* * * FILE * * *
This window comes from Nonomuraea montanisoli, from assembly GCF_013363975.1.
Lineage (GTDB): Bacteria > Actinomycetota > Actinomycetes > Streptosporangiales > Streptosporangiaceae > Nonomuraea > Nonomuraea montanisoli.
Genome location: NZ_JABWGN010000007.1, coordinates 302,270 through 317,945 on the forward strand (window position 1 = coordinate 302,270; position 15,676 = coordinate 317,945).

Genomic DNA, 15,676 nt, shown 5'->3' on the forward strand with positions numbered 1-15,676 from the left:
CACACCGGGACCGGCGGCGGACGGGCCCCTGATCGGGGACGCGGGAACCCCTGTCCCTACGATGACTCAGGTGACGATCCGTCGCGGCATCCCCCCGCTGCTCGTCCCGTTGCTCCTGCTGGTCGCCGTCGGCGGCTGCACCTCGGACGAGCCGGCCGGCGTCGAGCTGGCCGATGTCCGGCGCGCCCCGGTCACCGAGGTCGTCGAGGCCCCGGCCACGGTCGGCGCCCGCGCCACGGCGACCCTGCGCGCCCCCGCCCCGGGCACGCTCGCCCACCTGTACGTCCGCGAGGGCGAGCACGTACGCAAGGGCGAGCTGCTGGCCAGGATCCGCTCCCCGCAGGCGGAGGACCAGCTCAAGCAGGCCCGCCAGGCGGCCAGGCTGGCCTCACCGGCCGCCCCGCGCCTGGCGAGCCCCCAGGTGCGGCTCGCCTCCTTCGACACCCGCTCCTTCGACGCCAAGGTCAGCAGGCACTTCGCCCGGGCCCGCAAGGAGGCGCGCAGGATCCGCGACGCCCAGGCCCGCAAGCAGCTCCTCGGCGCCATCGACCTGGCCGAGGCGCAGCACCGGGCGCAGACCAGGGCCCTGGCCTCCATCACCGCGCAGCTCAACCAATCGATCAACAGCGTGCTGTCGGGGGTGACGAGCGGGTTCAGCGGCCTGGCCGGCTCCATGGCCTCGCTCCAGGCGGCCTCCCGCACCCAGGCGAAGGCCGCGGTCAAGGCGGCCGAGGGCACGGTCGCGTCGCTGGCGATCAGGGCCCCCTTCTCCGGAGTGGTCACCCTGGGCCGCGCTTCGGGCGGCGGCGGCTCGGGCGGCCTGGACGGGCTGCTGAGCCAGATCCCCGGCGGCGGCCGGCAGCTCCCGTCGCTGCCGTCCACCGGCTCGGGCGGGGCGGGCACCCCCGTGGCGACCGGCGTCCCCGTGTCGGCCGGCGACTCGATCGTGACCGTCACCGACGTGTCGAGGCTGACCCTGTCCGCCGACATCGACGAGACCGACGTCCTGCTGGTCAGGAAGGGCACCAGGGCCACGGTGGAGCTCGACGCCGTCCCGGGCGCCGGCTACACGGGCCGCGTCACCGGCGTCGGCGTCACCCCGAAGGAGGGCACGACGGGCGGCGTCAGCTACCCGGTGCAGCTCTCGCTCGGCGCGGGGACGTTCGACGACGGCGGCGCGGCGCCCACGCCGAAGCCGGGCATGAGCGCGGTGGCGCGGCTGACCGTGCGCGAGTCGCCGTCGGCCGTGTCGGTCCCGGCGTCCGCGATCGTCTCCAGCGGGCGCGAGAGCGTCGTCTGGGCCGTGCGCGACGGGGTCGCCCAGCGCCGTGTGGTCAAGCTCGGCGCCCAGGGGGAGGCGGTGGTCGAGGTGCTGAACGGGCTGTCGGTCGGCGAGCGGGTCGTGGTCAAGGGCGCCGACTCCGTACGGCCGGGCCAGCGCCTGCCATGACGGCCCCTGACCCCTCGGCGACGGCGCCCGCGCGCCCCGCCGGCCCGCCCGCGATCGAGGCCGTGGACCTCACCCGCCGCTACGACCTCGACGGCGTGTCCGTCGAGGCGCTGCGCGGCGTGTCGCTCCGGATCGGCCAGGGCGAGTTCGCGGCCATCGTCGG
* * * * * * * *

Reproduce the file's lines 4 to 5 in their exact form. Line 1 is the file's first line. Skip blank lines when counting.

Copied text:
Genomic DNA, 15,676 nt, shown 5'->3' on the forward strand with positions numbered 1-15,676 from the left:
CACACCGGGACCGGCGGCGGACGGGCCCCTGATCGGGGACGCGGGAACCCCTGTCCCTACGATGACTCAGGTGACGATCCGTCGCGGCATCCCCCCGCTGCTCGTCCCGTTGCTCCTGCTGGTCGCCGTCGGCGGCTGCACCTCGGACGAGCCGGCCGGCGTCGAGCTGGCCGATGTCCGGCGCGCCCCGGTCACCGAGGTCGTCGAGGCCCCGGCCACGGTCGGCGCCCGCGCCACGGCGACCCTGCGCGCCCCCGCCCCGGGCACGCTCGCCCACCTGTACGTCCGCGAGGGCGAGCACGTACGCAAGGGCGAGCTGCTGGCCAGGATCCGCTCCCCGCAGGCGGAGGACCAGCTCAAGCAGGCCCGCCAGGCGGCCAGGCTGGCCTCACCGGCCGCCCCGCGCCTGGCGAGCCCCCAGGTGCGGCTCGCCTCCTTCGACACCCGCTCCTTCGACGCCAAGGTCAGCAGGCACTTCGCCCGGGCCCGCAAGGAGGCGCGCAGGATCCGCGACGCCCAGGCCCGCAAGCAGCTCCTCGGCGCCATCGACCTGGCCGAGGCGCAGCACCGGGCGCAGACCAGGGCCCTGGCCTCCATCACCGCGCAGCTCAACCAATCGATCAACAGCGTGCTGTCGGGGGTGACGAGCGGGTTCAGCGGCCTGGCCGGCTCCATGGCCTCGCTCCAGGCGGCCTCCCGCACCCAGGCGAAGGCCGCGGTCAAGGCGGCCGAGGGCACGGTCGCGTCGCTGGCGATCAGGGCCCCCTTCTCCGGAGTGGTCACCCTGGGCCGCGCTTCGGGCGGCGGCGGCTCGGGCGGCCTGGACGGGCTGCTGAGCCAGATCCCCGGCGGCGGCCGGCAGCTCCCGTCGCTGCCGTCCACCGGCTCGGGCGGGGCGGGCACCCCCGTGGCGACCGGCGTCCCCGTGTCGGCCGGCGACTCGATCGTGACCGTCACCGACGTGTCGAGGCTGACCCTGTCCGCCGACATCGACGAGACCGACGTCCTGCTGGTCAGGAAGGGCACCAGGGCCACGGTGGAGCTCGACGCCGTCCCGGGCGCCGGCTACACGGGCCGCGTCACCGGCGTCGGCGTCACCCCGAAGGAGGGCACGACGGGCGGCGTCAGCTACCCGGTGCAGCTCTCGCTCGGCGCGGGGACGTTCGACGACGGCGGCGCGGCGCCCACGCCGAAGCCGGGCATGAGCGCGGTGGCGCGGCTGACCGTGCGCGAGTCGCCGTCGGCCGTGTCGGTCCCGGCGTCCGCGATCGTCTCCAGCGGGCGCGAGAGCGTCGTCTGGGCCGTGCGCGACGGGGTCGCCCAGCGCCGTGTGGTCAAGCTCGGCGCCCAGGGGGAGGCGGTGGTCGAGGTGCTGAACGGGCTGTCGGTCGGCGAGCGGGTCGTGGTCAAGGGCGCCGACTCCGTACGGCCGGGCCAGCGCCTGCCATGACGGCCCCTGACCCCTCGGCGACGGCGCCCGCGCGCCCCGCCGGCCCGCCCGCGATCGAGGCCGTGGACCTCACCCGCCGCTACGACCTCGACGGCGTGTCCGTCGAGGCGCTGCGCGGCGTGTCGCTCCGGATCGGCCAGGGCGAGTTCGCGGCCATCGTCGG